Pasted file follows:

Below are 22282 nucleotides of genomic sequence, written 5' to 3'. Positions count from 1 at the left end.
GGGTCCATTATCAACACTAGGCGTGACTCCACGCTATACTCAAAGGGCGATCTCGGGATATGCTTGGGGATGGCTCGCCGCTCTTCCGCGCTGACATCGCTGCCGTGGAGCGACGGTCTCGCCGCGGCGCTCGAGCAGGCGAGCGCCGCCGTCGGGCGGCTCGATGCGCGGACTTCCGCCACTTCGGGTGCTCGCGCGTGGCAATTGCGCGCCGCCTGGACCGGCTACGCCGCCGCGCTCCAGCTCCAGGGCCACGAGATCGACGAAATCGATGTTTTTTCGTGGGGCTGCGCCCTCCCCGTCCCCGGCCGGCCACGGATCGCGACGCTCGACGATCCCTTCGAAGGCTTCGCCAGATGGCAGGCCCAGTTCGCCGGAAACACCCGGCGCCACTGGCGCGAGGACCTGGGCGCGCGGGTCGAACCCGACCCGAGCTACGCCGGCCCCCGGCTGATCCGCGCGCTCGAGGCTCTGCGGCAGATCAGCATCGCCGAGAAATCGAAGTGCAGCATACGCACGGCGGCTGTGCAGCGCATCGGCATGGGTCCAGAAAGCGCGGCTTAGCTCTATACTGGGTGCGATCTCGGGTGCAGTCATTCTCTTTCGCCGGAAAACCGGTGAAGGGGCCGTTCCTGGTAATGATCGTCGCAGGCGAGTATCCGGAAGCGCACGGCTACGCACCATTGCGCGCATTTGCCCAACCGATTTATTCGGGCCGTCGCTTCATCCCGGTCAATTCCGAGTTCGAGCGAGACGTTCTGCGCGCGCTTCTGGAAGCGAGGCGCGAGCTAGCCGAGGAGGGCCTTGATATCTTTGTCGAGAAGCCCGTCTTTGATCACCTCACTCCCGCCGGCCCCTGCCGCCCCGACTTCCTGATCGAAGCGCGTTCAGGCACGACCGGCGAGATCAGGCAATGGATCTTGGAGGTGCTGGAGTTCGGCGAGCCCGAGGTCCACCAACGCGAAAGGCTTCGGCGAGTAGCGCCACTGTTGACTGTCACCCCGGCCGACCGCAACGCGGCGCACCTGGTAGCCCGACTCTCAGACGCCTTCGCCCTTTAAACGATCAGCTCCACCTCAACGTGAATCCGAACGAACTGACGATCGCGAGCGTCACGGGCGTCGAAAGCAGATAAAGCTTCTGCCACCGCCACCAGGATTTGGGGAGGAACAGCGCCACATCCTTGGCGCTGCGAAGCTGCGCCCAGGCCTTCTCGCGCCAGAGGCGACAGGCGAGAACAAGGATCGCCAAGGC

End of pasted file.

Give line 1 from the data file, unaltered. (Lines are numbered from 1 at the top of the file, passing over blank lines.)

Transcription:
Below are 22282 nucleotides of genomic sequence, written 5' to 3'. Positions count from 1 at the left end.